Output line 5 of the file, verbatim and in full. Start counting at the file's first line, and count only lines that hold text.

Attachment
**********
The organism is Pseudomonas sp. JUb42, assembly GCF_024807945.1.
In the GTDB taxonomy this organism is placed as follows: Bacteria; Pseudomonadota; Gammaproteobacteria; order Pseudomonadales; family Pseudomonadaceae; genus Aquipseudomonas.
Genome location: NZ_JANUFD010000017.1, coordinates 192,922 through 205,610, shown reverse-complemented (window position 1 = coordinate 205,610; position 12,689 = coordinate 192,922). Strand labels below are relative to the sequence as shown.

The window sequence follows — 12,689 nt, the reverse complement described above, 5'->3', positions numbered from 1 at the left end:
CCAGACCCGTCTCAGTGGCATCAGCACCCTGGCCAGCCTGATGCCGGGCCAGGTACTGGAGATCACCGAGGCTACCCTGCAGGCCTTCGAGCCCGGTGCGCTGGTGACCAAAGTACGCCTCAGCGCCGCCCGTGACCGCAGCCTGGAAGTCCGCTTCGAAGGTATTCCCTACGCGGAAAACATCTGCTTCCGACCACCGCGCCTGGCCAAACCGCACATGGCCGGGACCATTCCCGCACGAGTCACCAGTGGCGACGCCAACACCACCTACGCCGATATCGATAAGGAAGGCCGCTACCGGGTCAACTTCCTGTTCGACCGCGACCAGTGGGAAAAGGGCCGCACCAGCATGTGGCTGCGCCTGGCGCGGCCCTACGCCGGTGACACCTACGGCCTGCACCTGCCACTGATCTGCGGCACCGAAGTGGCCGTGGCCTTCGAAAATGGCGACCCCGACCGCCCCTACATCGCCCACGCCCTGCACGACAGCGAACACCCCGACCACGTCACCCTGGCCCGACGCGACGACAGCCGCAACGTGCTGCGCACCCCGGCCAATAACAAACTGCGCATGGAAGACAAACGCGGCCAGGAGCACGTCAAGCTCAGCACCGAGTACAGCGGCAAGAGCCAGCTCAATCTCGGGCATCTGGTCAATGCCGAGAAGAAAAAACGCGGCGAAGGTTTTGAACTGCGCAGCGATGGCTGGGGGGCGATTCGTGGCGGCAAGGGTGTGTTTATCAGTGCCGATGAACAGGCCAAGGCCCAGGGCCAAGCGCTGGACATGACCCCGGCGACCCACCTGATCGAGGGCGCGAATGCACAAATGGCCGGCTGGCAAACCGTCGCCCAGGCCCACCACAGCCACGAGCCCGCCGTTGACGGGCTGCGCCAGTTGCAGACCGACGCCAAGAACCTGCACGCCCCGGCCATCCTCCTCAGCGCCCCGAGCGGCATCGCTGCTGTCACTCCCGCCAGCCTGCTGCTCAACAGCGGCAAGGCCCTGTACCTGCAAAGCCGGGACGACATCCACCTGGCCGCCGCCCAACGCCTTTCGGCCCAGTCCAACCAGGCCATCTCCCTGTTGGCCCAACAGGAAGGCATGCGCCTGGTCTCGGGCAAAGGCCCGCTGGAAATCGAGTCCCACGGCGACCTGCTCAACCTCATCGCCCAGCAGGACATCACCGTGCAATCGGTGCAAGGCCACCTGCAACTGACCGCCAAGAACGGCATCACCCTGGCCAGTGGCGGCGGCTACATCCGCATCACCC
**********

CCAGACCCGTCTCAGTGGCATCAGCACCCTGGCCAGCCTGATGCCGGGCCAGGTACTGGAGATCACCGAGGCTACCCTGCAGGCCTTCGAGCCCGGTGCGCTGGTGACCAAAGTACGCCTCAGCGCCGCCCGTGACCGCAGCCTGGAAGTCCGCTTCGAAGGTATTCCCTACGCGGAAAACATCTGCTTCCGACCACCGCGCCTGGCCAAACCGCACATGGCCGGGACCATTCCCGCACGAGTCACCAGTGGCGACGCCAACACCACCTACGCCGATATCGATAAGGAAGGCCGCTACCGGGTCAACTTCCTGTTCGACCGCGACCAGTGGGAAAAGGGCCGCACCAGCATGTGGCTGCGCCTGGCGCGGCCCTACGCCGGTGACACCTACGGCCTGCACCTGCCACTGATCTGCGGCACCGAAGTGGCCGTGGCCTTCGAAAATGGCGACCCCGACCGCCCCTACATCGCCCACGCCCTGCACGACAGCGAACACCCCGACCACGTCACCCTGGCCCGACGCGACGACAGCCGCAACGTGCTGCGCACCCCGGCCAATAACAAACTGCGCATGGAAGACAAACGCGGCCAGGAGCACGTCAAGCTCAGCACCGAGTACAGCGGCAAGAGCCAGCTCAATCTCGGGCATCTGGTCAATGCCGAGAAGAAAAAACGCGGCGAAGGTTTTGAACTGCGCAGCGATGGCTGGGGGGCGATTCGTGGCGGCAAGGGTGTGTTTATCAGTGCCGATGAACAGGCCAAGGCCCAGGGCCAAGCGCTGGACATGACCCCGGCGACCCACCTGATCGAGGGCGCGAATGCACAAATGGCCGGCTGGCAAACCGTCGCCCAGGCCCACCACAGCCACGAGCCCGCCGTTGACGGGCTGCGCCAGTTGCAGACCGACGCCAAGAACCTGCACGCCCCGGCCATCCTCCTCAGCGCCCCGAGCGGCATCGCTGCTGTCACTCCCGCCAGCCTGCTGCTCAACAGCGGCAAGGCCCTGTACCTGCAAAGCCGGGACGACATCCACCTGGCCGCCGCCCAACGCCTTTCGGCCCAGTCCAACCAGGCCATCTCCCTGTTGGCCCAACAGGAAGGCATGCGCCTGGTCTCGGGCAAAGGCCCGCTGGAAATCGAGTCCCACGGCGACCTGCTCAACCTCATCGCCCAGCAGGACATCACCGTGCAATCGGTGCAAGGCCACCTGCAACTGACCGCCAAGAACGGCATCACCCTGGCCAGTGGCGGCGGCTACATCCGCATCACCC